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Cobscook Bay State Park

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Broad Cove in Cobscook Bay State Park at high tide

Cobscook Bay State Park is a state park in Washington County in the U.S. state of Maine. The 359-hectare park is located six kilometers south of Dennysville on a peninsula in Cobscook Bay.

Geography

Cobscook Bay is an unusual estuary with only narrow access to the open ocean, a long and winding shoreline, and relatively few tributaries. The tidal range in Cobscook Bay averages seven meters and can reach 8.5 meters, while elsewhere along the Maine coast it averages 2.7 meters. The area of the park was first explored geologically in 1885 by Nathaniel Shaler, who recognized that the landscape was formed by three natural forces: the powerful tides, volcanic rocks, and glaciation during the ice ages. The tuff breccias found in the park are geologically assigned to the Silurian and are thus up to 420 million years old. The surface was formed by the last ice ages about 12 to 18,000 years ago. Due to the high tides and low water circulation in the bay, silt is deposited; silt thicknesses of up to 28 metres have been measured in Whiting Bay.

Broad Cove at low tide

Flora and fauna

The food-rich waters flowing in from the Gulf of Maine are very rich in plankton, giving Cobscook Bay a rich marine fauna of mussels, crabs and shellfish, herring, sea trout, rock bass and Atlantic salmon. Bald and osprey, harbor seals, otters, and even the occasional bear use the bay for foraging. In all, over 200 species of birds occur in the park. Cobscook Bay is a resting place for thousands of migratory birds in the spring and fall, with peak migration occurring in late August to early September. Dark ducks and Maine’s largest population of bald eagles winter in the inner bays. Gnats and other mosquitoes are very common from late May through July.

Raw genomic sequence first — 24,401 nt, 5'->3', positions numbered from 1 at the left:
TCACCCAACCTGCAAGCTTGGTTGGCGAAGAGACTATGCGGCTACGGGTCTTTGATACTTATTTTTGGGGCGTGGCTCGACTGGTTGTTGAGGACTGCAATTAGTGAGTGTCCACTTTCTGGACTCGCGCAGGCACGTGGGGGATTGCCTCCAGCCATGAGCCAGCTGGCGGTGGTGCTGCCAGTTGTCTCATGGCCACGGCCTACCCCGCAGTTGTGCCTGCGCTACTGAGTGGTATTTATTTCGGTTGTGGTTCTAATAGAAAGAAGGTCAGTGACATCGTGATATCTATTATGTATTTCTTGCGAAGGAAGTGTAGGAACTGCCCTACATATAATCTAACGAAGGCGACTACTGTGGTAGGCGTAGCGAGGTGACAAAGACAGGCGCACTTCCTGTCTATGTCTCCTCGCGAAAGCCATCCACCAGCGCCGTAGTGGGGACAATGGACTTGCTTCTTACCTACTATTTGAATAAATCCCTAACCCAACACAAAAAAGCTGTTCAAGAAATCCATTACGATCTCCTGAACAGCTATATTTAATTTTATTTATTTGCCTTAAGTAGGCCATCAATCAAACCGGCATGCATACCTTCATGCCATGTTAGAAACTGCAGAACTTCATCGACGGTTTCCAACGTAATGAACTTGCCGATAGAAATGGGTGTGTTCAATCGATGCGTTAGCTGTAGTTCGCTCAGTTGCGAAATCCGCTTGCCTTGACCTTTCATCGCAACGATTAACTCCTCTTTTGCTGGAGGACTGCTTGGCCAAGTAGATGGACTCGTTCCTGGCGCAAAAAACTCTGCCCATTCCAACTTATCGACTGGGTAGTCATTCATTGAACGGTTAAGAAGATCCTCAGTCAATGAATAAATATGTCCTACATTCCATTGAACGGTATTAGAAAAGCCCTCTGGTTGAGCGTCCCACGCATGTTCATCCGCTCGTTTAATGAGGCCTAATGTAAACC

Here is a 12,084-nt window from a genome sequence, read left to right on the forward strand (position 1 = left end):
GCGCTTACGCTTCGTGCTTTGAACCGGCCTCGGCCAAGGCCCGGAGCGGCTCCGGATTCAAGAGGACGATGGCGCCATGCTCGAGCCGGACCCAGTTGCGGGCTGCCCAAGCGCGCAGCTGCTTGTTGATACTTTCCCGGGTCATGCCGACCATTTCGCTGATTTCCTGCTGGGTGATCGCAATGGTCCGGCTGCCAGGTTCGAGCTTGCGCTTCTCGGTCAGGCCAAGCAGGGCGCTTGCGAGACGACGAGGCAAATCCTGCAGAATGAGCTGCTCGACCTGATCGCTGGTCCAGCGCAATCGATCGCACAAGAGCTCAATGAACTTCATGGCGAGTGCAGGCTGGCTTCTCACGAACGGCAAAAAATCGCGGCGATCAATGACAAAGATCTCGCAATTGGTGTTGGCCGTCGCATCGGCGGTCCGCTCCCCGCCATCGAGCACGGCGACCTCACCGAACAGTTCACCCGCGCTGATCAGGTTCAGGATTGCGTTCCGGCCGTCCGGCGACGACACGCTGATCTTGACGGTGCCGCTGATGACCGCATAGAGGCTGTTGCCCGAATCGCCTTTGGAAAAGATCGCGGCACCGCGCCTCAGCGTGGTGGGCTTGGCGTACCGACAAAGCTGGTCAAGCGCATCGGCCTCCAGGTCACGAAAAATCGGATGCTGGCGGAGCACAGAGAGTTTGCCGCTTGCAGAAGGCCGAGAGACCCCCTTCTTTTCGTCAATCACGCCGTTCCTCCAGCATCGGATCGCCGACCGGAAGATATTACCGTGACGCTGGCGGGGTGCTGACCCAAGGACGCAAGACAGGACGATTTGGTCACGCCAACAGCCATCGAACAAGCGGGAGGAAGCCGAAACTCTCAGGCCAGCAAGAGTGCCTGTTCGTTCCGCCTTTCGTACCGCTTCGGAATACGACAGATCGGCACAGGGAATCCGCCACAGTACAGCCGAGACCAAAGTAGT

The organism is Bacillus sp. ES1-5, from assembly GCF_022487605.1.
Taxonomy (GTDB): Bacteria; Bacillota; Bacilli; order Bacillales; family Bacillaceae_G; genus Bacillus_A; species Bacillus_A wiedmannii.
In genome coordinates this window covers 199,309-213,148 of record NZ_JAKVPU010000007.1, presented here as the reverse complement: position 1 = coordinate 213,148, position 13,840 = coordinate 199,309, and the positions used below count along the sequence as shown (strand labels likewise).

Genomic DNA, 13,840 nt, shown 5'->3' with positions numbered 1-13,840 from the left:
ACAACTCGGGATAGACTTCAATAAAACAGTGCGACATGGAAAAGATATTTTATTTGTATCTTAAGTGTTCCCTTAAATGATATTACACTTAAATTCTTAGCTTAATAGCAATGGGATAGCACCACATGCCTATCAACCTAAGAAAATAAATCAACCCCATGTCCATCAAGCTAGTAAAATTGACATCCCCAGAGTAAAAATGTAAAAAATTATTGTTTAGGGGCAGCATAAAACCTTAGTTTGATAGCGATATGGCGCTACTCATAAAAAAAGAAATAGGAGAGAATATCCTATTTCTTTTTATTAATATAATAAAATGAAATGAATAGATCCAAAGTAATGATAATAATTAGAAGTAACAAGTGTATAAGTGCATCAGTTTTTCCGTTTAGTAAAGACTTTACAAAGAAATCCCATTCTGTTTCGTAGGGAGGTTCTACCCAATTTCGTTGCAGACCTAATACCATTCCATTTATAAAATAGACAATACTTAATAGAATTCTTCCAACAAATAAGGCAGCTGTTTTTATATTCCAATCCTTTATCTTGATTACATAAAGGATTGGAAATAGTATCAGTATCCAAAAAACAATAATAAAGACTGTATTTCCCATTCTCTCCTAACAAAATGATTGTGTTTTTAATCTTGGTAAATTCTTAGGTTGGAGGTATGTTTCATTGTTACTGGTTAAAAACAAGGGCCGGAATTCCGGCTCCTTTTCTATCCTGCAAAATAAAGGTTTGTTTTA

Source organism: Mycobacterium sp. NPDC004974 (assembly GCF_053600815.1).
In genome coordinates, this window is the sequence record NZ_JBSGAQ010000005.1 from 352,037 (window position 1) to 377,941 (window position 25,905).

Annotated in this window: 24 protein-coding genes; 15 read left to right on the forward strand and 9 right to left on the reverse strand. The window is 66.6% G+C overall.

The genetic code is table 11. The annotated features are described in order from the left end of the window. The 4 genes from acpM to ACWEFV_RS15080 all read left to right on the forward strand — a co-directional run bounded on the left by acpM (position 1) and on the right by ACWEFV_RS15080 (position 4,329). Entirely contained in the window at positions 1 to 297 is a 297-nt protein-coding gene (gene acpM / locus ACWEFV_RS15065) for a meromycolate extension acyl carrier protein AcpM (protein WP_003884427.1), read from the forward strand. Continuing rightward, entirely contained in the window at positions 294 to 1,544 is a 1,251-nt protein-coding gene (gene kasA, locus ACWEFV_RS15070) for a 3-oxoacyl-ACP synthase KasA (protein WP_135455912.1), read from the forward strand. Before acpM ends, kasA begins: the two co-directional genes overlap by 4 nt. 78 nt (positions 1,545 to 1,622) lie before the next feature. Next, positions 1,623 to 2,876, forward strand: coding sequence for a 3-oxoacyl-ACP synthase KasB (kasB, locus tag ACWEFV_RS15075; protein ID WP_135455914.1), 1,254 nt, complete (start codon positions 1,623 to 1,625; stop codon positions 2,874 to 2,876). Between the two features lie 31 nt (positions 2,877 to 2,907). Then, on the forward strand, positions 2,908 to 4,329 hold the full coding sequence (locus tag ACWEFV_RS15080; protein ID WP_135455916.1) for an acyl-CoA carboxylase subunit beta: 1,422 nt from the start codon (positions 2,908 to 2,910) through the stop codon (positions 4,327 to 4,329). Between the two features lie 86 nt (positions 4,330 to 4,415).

History

The name Cobscook comes from the Native American language of the Maliseet-Passamaquoddy tribe and means “boiling tide” because of the high tidal range. The park area is part of the Moosehorn National Wildlife Refuge, which was established in 1937. In 1964, the refuge’s management offered the State of Maine a free, perpetual transfer of a recreation area created on Whiting Bay. The Maine Legislature agreed and Cobscook Bay State Park was established.

Tourist facilities

There is a fee to visit the park. The park has a campground with 100 sites, restrooms, a picnic area and a boat dock. The park is open from May 15 to October 15. There are two short walking trails through the park that lead along the coast and to viewpoints

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Coordinates 44° 50′ 29.3″ N, 67° 9′ 0.9″ W